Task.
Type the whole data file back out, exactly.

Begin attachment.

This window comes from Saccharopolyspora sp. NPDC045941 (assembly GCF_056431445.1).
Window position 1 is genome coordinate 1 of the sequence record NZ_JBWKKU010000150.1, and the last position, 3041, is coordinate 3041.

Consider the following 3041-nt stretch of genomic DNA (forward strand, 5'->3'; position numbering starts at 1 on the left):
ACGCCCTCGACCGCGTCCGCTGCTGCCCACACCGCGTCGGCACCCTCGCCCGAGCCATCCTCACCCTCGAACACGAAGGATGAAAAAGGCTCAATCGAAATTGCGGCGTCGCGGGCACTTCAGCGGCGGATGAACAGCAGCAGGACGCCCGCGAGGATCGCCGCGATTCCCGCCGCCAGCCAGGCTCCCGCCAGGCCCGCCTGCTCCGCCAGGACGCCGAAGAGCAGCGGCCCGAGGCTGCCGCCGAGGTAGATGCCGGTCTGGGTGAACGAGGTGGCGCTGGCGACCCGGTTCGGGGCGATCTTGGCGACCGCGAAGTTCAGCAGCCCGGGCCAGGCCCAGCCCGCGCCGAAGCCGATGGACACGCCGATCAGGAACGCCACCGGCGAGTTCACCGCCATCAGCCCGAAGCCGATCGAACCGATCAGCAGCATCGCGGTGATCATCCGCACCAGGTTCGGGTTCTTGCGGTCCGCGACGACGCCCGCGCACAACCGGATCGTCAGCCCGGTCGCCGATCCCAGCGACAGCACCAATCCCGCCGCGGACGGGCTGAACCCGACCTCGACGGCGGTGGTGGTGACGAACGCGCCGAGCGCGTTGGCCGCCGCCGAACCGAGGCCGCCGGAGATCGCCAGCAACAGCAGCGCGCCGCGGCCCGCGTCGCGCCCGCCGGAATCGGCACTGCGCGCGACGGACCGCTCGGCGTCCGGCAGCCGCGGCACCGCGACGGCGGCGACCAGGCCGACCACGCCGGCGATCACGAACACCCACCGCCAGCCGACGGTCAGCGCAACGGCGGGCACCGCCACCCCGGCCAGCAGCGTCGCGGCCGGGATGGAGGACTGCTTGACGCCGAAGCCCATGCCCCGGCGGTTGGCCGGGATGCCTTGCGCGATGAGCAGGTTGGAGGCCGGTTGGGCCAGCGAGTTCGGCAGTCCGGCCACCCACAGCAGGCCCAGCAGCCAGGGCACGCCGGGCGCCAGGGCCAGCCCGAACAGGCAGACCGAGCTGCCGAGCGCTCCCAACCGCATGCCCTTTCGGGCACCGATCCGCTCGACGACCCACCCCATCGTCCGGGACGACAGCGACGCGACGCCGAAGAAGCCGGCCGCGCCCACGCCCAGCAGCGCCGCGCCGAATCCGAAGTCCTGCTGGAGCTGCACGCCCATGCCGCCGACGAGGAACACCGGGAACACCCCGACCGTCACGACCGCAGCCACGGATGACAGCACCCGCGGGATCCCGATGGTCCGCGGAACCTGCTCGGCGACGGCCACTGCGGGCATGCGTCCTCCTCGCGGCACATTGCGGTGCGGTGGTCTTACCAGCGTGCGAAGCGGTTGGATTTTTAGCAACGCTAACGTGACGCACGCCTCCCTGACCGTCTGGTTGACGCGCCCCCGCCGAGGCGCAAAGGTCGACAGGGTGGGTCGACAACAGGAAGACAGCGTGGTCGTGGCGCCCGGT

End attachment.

This window comes from Saccharopolyspora sp. NPDC045941 (assembly GCF_056431445.1).
Window position 1 is genome coordinate 1 of the sequence record NZ_JBWKKU010000150.1, and the last position, 3041, is coordinate 3041.

Consider the following 3041-nt stretch of genomic DNA (forward strand, 5'->3'; position numbering starts at 1 on the left):
ACGCCCTCGACCGCGTCCGCTGCTGCCCACACCGCGTCGGCACCCTCGCCCGAGCCATCCTCACCCTCGAACACGAAGGATGAAAAAGGCTCAATCGAAATTGCGGCGTCGCGGGCACTTCAGCGGCGGATGAACAGCAGCAGGACGCCCGCGAGGATCGCCGCGATTCCCGCCGCCAGCCAGGCTCCCGCCAGGCCCGCCTGCTCCGCCAGGACGCCGAAGAGCAGCGGCCCGAGGCTGCCGCCGAGGTAGATGCCGGTCTGGGTGAACGAGGTGGCGCTGGCGACCCGGTTCGGGGCGATCTTGGCGACCGCGAAGTTCAGCAGCCCGGGCCAGGCCCAGCCCGCGCCGAAGCCGATGGACACGCCGATCAGGAACGCCACCGGCGAGTTCACCGCCATCAGCCCGAAGCCGATCGAACCGATCAGCAGCATCGCGGTGATCATCCGCACCAGGTTCGGGTTCTTGCGGTCCGCGACGACGCCCGCGCACAACCGGATCGTCAGCCCGGTCGCCGATCCCAGCGACAGCACCAATCCCGCCGCGGACGGGCTGAACCCGACCTCGACGGCGGTGGTGGTGACGAACGCGCCGAGCGCGTTGGCCGCCGCCGAACCGAGGCCGCCGGAGATCGCCAGCAACAGCAGCGCGCCGCGGCCCGCGTCGCGCCCGCCGGAATCGGCACTGCGCGCGACGGACCGCTCGGCGTCCGGCAGCCGCGGCACCGCGACGGCGGCGACCAGGCCGACCACGCCGGCGATCACGAACACCCACCGCCAGCCGACGGTCAGCGCAACGGCGGGCACCGCCACCCCGGCCAGCAGCGTCGCGGCCGGGATGGAGGACTGCTTGACGCCGAAGCCCATGCCCCGGCGGTTGGCCGGGATGCCTTGCGCGATGAGCAGGTTGGAGGCCGGTTGGGCCAGCGAGTTCGGCAGTCCGGCCACCCACAGCAGGCCCAGCAGCCAGGGCACGCCGGGCGCCAGGGCCAGCCCGAACAGGCAGACCGAGCTGCCGAGCGCTCCCAACCGCATGCCCTTTCGGGCACCGATCCGCTCGACGACCCACCCCATCGTCCGGGACGACAGCGACGCGACGCCGAAGAAGCCGGCCGCGCCCACGCCCAGCAGCGCCGCGCCGAATCCGAAGTCCTGCTGGAGCTGCACGCCCATGCCGCCGACGAGGAACACCGGGAACACCCCGACCGTCACGACCGCAGCCACGGATGACAGCACCCGCGGGATCCCGATGGTCCGCGGAACCTGCTCGGCGACGGCCACTGCGGGCATGCGTCCTCCTCGCGGCACATTGCGGTGCGGTGGTCTTACCAGCGTGCGAAGCGGTTGGATTTTTAGCAACGCTAACGTGACGCACGCCTCCCTGACCGTCTGGTTGACGCGCCCCCGCCGAGGCGCAAAGGTCGACAGGGTGGGTCGACAACAGGAAGACAGCGTGGTCGTGGCGCCCGGT